The second round of the presidential elections in Austria was due to be held on 2 October. But they didn't happen – and glue is to blame. Due to a manufacturing error, the envelopes which had been specifically been produced for the postal vote either couldn’t be sealed or easily came open again. This made it impossible to obtain a reliable count of the results and so the election was postponed. But it's not only the Interior Ministry who are preoccupied with the faulty glue; it has also attracted much ridicule, mockery and attention from abroad.
Both presidential candidates were in favour of postponing the election. Alexander van der Bellen of the Green Party cancelled his election campaign on 9 September, while the right-wing candidate, Norbert Hofer of the Freedom Party of Austria (FPÖ), suggested omitting the postal vote during counting. These exact voices were a thorn in the eye for the FPÖ candidate even before the first round of elections, as it was the postal vote which would secure a narrow victory for his opponent van der Bellen.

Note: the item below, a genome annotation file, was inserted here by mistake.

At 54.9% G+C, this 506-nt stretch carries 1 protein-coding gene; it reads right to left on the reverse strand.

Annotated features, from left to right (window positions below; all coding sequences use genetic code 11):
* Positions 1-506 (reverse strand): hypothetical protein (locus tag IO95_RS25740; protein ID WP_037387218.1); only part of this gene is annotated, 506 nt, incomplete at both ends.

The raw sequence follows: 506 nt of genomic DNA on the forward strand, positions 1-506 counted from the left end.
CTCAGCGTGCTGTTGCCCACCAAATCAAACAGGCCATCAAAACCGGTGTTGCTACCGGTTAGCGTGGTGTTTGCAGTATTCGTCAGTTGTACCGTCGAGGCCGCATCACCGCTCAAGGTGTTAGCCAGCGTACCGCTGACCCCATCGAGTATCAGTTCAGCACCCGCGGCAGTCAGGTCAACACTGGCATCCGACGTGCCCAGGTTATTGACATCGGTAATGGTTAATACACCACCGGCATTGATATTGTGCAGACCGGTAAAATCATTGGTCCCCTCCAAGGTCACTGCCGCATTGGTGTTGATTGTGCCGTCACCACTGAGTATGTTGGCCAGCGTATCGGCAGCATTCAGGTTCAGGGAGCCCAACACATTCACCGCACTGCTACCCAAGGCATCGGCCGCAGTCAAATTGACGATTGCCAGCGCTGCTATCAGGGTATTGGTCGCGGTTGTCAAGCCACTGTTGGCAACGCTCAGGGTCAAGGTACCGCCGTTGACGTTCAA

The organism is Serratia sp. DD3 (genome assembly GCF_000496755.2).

Interior Minister Wolfgang Sobotka of the Austrian People's Party (ÖVP) could not fulfil this request, saying on 13 September in a press conference that abolishing the postal vote is "currently not legally possible." The postal vote is guaranteed as part of the election regulations.
Glitch in the first elections
But this election itself was already a repeat: in the elections held in April this year, the two major parties - the Social Democratic Party (SPÖ) and ÖVP - suffered historic losses. A second ballot followed, in which Alexander van der Bellen scraped a majority.
But his time in office was brief: the FPÖ appealed the vote. The reason: the possibility of serious shortages in certain areas, meaning the postal vote envelopes were opened too early or by unqualified people or were not stored safely enough. The constitutional court decided that the election should be repeated on 2 October. The second attempt therefore should have solved the chaos, but in the end, the flaps of the postal vote envelopesended up creating more chaos.
Déja vu all over again
Faulty envelopes were not the only things causing upset, however. Since it was a repeat, the election had to be treated exactly the same as the first time round. That meant the same law, same voters. But thousands of Austrians who were eligible to vote had passed away in the interim, while others who had turned 16 and were now of legal voting age were not allowed to vote. The list of voters therefore had to be readjusted. Most importantly, the envelopes would be legally re-standardised. "We have a great responsibility to ensure that there are no further technical mishaps," Sobotka said.
The date for the next election attempt is 4 December. Maybe it’ll work this time.